This Months Gratuitous No Doubt Items
Does Rolling Stone hate Gwen Stefani? Seriously, how else can you explain that horrific full-page photo of her in the magazine's Dec. 14-21 People of the Year issue? That Tammy Faye Bakker mascara! Those bushy, bushy lashes! The abusive lipstick! That freaky, pulled-back mug, like she's undergoing an extremely painful colonic! And, dear God, those teeth! They take up half her head! It's an image that would give small children nightmares—hey, it gives us nightmares! Really, just because No Doubt was on the cover of Spin earlier in the year doesn't give Rolling Stone an excuse to be mean to, as they say, "The Queen of Confessional Pop" (wait—didn't they call Alanis Morissette that not long ago?). . . . Also hating Stefani—well, at least not liking her very much—is The Village Voice's Robert Christgau, a.k.a. "the dean of America's rock critics"—no joke, people really call him that! (Well, we'd call ourselves that, too, if it weren't already taken.) No Doubt's Return of Saturn album made Christgau's annual Turkey Shoot list of the year's worst records, an honor similarly bestowed upon Lit in 1999 for their A Place in the Sun. Of Stefani, Christgau says that she's "forced to battle the perception that she's shallow because shallow is what she is. Like any human being, she has real feelings, but they run about as deep as her hair color and her commitment to ska." Me-yow! As for us, we didn't think Return of Saturn was one of '00's best albums, but it was far from one of the worst. That would be Orgy's toxic, abysmal Vapor Transmission, which we're proud to report Christgau also despises at least as much as we do—so much that he gave the record his Prize Turkey award, a much-deserved citation. (RK)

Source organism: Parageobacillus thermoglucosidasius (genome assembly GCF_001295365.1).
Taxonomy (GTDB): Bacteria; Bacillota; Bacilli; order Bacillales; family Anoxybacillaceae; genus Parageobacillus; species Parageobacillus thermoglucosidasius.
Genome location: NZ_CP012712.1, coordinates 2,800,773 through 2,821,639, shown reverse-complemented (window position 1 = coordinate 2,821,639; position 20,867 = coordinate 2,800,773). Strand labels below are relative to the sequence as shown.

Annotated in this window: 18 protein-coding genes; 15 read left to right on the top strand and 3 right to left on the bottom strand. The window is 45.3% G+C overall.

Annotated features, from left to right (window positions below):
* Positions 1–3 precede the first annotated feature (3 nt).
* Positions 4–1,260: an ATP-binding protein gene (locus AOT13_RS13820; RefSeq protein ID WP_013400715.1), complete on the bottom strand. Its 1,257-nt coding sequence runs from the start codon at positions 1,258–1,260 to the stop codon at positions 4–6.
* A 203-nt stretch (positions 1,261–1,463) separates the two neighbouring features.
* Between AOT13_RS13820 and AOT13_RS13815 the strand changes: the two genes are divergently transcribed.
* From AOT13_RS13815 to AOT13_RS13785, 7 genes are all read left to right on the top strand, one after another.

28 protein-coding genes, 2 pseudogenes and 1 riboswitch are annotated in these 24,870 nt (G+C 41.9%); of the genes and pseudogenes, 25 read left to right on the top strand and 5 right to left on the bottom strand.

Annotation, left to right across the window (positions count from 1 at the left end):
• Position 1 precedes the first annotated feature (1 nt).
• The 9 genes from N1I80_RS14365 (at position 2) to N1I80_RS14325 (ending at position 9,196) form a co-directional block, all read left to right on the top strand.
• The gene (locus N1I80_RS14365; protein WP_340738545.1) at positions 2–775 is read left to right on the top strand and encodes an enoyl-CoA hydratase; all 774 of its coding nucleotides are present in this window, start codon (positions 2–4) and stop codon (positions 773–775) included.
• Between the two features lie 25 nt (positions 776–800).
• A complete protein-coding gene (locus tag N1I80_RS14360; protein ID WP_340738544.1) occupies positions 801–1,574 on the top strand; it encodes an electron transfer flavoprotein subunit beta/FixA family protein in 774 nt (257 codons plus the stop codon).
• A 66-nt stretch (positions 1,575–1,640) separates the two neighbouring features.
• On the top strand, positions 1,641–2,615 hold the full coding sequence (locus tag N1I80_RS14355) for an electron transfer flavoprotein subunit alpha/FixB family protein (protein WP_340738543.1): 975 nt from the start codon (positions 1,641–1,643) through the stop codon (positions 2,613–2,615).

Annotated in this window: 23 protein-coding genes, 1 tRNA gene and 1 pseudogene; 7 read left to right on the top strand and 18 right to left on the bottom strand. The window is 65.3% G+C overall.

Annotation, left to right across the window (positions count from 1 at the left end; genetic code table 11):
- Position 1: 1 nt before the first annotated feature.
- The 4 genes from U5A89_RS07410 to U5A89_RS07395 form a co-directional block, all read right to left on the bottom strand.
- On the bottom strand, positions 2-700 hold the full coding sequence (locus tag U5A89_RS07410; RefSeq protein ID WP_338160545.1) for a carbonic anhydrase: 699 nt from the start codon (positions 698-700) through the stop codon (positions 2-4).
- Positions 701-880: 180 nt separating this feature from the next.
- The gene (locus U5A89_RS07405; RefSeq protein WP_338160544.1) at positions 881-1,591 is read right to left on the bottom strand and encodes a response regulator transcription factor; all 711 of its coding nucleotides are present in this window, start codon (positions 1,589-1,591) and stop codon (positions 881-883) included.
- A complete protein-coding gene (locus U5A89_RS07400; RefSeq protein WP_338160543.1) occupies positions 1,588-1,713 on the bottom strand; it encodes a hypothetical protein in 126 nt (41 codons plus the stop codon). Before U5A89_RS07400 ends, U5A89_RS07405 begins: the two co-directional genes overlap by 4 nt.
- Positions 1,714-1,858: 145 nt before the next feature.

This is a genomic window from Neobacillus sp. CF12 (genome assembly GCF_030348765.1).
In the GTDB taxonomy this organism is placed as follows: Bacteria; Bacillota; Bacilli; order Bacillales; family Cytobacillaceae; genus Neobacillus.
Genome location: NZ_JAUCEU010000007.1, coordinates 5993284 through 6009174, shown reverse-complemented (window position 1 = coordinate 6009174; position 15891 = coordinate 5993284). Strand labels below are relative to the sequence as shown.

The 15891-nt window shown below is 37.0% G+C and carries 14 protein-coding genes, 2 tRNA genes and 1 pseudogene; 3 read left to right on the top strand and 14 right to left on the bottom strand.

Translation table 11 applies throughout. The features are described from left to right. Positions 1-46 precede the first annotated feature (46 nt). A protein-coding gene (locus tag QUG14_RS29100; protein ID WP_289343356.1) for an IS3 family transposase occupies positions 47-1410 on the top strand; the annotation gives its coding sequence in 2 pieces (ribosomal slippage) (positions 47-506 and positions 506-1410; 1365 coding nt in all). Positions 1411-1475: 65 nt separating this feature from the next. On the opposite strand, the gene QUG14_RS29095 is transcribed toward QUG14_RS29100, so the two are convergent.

>>>HALL OF SHAME So there we were at home one recent morning, getting ready to head in to LowBallAssChatter Worldwide Headquarters, when we happened to notice the list of this year's Rock & Roll Hall of Fame inductees being announced on VH1. Not that we're interested in such things, mind you; the hall has always been a stupid idea, serving mostly as a mutual jerk-off fest/marketing ploy for the record biz during their snooty, tuxedo-festooned induction dinners, a gala that's priced waaaay out of reach for most music fans—you know, the people who buy the records that help put the inductees there in the first place. We've also never cared for the institutionalization that such a hall's existence propagates—rock & roll belongs in many places, but a sterile, poorly attended real-estate project/museum/ mausoleum on the shores of Lake Erie ain't one of them (that the annual dinner continues to be held at the hoity-toity Waldorf Astoria Hotel in New Yawk City while the hall itself is in the decidedly working-class hinterlands of Cleveland also reverbs some mighty jolting decibels—what zillionaire industry suit would be caught dead in a city of such—ugh!—common, working-class folk?). What's more, as additional artists have become eligible for hall-worthiness (a 25-year-long recording career being one of the main criteria), its penchant for blandness has been gradually revealing itself—when Billy Fucking Joel got inducted a couple of years ago, any remaining credibility the Hall had was instantly bludgeoned and left unburied. And on the VH1 broadcast, there was yet more grist, as short, pudgy, dictatorial Rolling Stone publisher Jann Wenner blurbed about the merits of the year's first announced inductee, Aerosmith, which he concluded with this gem: "And their videos have introduced us to Alicia Silverstone and Liv Tyler, Steven Tyler's daughter. We have a lot to thank them for." Guuurk! Well, we sure enjoyed the hot buttered toast we had for breakfast that morning—we just didn't expect it to come back up on us quite so suddenly after hearing that bit of hyperbole. As for the rest of this year's inductees, they include a couple of other '70s bands, some oldies acts, a few dead guys and Michael Jackson; we're as uninterested as you should be. (Rich Kane)
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